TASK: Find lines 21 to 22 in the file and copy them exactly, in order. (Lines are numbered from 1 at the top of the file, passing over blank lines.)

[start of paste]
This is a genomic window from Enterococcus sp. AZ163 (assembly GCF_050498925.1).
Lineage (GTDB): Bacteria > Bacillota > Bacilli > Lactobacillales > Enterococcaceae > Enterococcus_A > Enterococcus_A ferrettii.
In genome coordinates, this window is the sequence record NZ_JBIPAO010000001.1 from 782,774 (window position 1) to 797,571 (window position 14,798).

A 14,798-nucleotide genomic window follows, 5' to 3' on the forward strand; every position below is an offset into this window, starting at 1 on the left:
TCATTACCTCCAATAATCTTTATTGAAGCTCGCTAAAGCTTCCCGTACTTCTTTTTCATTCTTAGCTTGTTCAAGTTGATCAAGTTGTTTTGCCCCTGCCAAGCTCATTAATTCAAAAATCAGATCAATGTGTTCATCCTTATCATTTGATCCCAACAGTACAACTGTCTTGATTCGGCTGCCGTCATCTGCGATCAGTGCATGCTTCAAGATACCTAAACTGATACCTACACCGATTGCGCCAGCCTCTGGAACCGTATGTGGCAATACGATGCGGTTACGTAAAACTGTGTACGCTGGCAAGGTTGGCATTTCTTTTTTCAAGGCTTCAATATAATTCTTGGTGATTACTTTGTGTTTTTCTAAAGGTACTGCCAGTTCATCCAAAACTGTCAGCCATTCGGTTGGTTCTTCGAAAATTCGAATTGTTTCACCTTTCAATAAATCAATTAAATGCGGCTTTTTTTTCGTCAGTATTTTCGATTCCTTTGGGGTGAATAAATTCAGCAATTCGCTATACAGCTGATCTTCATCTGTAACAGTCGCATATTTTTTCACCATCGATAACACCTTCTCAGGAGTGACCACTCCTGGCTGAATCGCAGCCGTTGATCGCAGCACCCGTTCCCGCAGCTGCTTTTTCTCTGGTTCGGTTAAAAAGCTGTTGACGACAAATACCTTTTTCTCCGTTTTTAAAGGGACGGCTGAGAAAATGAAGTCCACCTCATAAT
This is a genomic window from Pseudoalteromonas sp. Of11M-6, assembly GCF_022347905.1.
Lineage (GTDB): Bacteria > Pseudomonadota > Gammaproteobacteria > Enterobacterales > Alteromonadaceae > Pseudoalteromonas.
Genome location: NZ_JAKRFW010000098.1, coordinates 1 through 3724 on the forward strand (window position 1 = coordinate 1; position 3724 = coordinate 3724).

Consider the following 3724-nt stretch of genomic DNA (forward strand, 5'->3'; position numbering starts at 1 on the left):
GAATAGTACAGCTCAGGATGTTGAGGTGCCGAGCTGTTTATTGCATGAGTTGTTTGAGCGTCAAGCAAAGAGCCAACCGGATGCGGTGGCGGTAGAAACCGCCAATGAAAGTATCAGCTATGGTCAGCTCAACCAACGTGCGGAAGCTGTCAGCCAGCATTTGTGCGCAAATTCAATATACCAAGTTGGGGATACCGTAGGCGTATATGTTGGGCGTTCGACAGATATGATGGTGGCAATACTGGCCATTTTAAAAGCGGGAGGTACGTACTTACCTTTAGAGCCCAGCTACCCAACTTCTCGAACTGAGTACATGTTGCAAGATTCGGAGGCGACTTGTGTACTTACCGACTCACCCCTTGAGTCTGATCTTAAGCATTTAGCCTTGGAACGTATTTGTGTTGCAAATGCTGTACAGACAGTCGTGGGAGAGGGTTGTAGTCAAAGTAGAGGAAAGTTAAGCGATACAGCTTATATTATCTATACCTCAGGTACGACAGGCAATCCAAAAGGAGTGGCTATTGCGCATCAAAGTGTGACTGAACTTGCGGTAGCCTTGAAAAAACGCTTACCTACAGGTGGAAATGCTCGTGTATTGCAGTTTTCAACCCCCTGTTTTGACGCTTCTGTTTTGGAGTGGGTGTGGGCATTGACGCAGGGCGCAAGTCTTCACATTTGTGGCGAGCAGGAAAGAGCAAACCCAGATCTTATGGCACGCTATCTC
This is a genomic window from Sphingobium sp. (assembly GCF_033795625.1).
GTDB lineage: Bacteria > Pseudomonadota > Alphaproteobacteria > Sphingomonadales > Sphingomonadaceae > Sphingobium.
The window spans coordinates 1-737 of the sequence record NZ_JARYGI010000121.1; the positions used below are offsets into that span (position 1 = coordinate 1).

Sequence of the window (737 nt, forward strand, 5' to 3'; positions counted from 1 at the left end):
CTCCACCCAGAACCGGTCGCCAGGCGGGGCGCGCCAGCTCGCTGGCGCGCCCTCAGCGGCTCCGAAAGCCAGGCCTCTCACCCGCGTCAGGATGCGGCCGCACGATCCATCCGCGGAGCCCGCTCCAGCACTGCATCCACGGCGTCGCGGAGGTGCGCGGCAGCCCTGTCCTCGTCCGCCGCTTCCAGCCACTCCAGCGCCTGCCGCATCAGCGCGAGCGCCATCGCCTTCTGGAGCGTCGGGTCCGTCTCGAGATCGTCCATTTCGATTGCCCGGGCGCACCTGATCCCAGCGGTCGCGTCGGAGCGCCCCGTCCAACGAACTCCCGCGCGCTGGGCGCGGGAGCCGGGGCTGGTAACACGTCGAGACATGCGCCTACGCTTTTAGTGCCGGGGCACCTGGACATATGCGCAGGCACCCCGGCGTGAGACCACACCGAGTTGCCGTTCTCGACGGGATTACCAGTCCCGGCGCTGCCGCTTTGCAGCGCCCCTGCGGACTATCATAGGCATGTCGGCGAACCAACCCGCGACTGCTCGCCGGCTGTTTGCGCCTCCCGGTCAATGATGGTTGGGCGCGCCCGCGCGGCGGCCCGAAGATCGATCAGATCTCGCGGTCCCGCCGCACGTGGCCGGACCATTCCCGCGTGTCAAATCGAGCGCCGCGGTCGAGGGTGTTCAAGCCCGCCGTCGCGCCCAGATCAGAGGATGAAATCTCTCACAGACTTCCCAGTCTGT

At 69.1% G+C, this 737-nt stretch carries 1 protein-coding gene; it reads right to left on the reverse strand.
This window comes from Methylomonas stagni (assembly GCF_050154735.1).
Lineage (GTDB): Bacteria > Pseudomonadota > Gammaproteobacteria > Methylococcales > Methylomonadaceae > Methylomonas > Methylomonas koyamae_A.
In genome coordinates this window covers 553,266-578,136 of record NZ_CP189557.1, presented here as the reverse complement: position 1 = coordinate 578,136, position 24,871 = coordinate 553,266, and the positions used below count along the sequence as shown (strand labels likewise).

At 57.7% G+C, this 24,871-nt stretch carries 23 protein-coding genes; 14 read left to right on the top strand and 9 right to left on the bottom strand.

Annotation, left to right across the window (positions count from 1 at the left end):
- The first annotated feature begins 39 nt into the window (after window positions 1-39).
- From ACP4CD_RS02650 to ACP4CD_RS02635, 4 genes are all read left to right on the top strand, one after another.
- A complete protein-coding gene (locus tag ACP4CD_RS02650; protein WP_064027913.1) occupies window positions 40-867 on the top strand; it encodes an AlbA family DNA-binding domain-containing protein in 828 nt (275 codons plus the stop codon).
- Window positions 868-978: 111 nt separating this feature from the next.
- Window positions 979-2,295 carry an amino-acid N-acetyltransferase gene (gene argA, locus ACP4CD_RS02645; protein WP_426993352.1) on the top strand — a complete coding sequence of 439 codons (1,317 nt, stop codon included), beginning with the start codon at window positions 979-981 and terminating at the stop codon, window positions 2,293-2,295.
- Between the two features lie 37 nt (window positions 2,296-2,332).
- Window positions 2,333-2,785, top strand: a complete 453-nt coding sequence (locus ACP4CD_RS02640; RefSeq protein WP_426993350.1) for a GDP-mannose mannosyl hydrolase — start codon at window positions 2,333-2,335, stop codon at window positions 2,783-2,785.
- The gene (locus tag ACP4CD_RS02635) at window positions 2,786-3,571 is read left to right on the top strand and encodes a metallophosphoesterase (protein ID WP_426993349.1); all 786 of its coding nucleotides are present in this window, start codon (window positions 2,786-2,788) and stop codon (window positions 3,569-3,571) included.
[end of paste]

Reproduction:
Annotation, left to right across the window (positions count from 1 at the left end):
- The first annotated feature begins 39 nt into the window (after window positions 1-39).